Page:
According to LJ’s home page, there are currently more than 28 million LiveJournal blogs and communities around the world, with about 160 thousand blog posts made just yesterday. That’s an awful lot of people and an awful lot of blog posts. So (assuming that’s your goal) how do you get more of those 28 million bloggers to take an interest in your own journal?
Everyone’s different, and what works well for one person might not be suitable for another, but I do believe there are some blogging tactics which are pretty much universal in their effectiveness (or lack of it).
A good number of folks want to use their LJ blog (at least in part) as a self-promotional tool, so I thought it might be useful to do a series of posts examining some of those ‘tactics’ in more detail. We’ll start with one of my favorites:
THE “LJ FRIEND” THING
Unlike (say) Facebook, where both sides have to agree, it’s possible for someone to ‘Friend’ you on LiveJournal – and thereby read all your blog entries (at least the ones which aren't locked) – without you ever having to return the compliment. However, from a self-promotional point of view, I don’t think it’s a good idea to take (what in the vast majority of cases is) a friendly gesture from someone and turn it (however unintentionally) into the online equivalent of ignoring the offer of a handshake.
When someone I don’t know adds me to their f-list, I take it as a compliment, I check out their journal, and friend them right back. If someone comments on my journal, or joins my FindAWritingGroup community, or responds to a comment I left on their blog, I almost always friend them too.
“Why should I friend people back? I didn’t ask them to friend me.”
True, but assuming they’re real people (even if they haven’t commented on your blog yet, a quick look at their profile and blog page will tell you if they’re genuine), where’s the harm?
“I’m doing just fine as it is. Besides, I don’t blog to make friends, I blog to keep people informed about my work.”
That’s your choice, of course, but remember those 28 million LJ accounts? Trust me, if all you’re going to do is talk at people, not only will you have a hard time getting folks to listen, the ones that do will get bored, fast.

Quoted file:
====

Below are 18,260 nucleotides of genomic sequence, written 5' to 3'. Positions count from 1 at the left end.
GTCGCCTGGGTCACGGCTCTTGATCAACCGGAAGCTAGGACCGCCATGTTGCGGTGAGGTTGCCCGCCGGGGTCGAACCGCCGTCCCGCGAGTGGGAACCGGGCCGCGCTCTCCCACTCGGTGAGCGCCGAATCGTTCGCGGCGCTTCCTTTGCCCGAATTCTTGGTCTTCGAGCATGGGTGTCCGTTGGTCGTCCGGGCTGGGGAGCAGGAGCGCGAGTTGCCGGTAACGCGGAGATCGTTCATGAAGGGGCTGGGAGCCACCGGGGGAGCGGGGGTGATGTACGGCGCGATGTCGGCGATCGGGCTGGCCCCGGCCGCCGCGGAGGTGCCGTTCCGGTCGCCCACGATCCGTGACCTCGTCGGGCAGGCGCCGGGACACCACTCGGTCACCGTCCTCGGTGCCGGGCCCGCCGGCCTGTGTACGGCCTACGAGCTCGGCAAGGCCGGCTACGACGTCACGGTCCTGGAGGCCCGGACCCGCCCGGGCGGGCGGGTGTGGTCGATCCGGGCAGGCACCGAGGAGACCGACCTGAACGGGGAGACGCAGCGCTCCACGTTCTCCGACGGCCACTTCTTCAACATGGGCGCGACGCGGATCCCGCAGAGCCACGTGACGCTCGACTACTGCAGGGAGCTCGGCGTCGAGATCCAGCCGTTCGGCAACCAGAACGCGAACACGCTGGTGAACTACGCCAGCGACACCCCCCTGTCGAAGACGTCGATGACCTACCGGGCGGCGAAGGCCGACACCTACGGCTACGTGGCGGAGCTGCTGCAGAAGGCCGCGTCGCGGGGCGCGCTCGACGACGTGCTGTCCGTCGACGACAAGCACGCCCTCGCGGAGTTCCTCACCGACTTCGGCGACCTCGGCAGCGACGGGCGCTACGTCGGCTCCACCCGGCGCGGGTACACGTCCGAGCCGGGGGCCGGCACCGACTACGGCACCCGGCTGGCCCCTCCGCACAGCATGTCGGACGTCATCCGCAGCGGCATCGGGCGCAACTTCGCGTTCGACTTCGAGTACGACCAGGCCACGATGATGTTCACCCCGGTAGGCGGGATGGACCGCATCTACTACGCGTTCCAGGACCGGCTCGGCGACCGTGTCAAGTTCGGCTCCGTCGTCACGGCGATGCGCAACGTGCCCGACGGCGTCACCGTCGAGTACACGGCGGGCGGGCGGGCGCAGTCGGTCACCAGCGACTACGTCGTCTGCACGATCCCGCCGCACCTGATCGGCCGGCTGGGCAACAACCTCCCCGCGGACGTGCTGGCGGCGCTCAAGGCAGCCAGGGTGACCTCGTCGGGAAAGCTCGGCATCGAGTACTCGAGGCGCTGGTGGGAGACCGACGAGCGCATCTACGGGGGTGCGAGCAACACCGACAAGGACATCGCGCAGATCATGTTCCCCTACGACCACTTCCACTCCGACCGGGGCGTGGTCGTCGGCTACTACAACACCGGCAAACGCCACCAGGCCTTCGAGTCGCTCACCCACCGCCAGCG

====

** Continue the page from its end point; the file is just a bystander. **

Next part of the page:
For what it’s worth, I’ve enjoyed reading work by many of my online writer friends, but aside from r/l folks I’ve met through writing groups and conferences, I’ve yet to add anyone to my f-list whose name and/or work was already known to me.
“But I can’t keep up with the posts on my f-list as it is.”
That’s a valid concern, but if you’ve got a huge f-list, folks will understand that you might not be able to read their blogs, especially if you put a note to that effect in your profile.
Besides, LJ now has a brilliant f-list filter facility, which allows you to choose which LJ friends’ journal entries you want displayed on your friends page.
“What if we don’t get along? I don’t want to have to unfriend someone.”
Unless you really want to, you never need to unfriend anyone. Just filter them out (as described above). Let’s face it, if you don’t get along, you won’t be commenting on each others’ blogs anyway, so who’s going to know?
In case you’re wondering, I currently read all but about eight people on my f-list – the most common reasons for filtering people out are foul mouthed ranting, regular obscene language and/or consistently ignoring mine and other people’s comments.
Of course, this is just my opinion. What do you think?
When you friend people on LJ, then make regular comments on their blog posts, do you notice/care if they don’t friend you back?
Does it affect your opinion of him/her?
Does it put you off reading their books/stories in the future.
Next time on “Blogging Tactics”, we’ll take at look at comments and how (I believe) they can have a huge impact on both your readership and your f-list, in the meantime:
How about you?
What’s your policy on ‘friending’?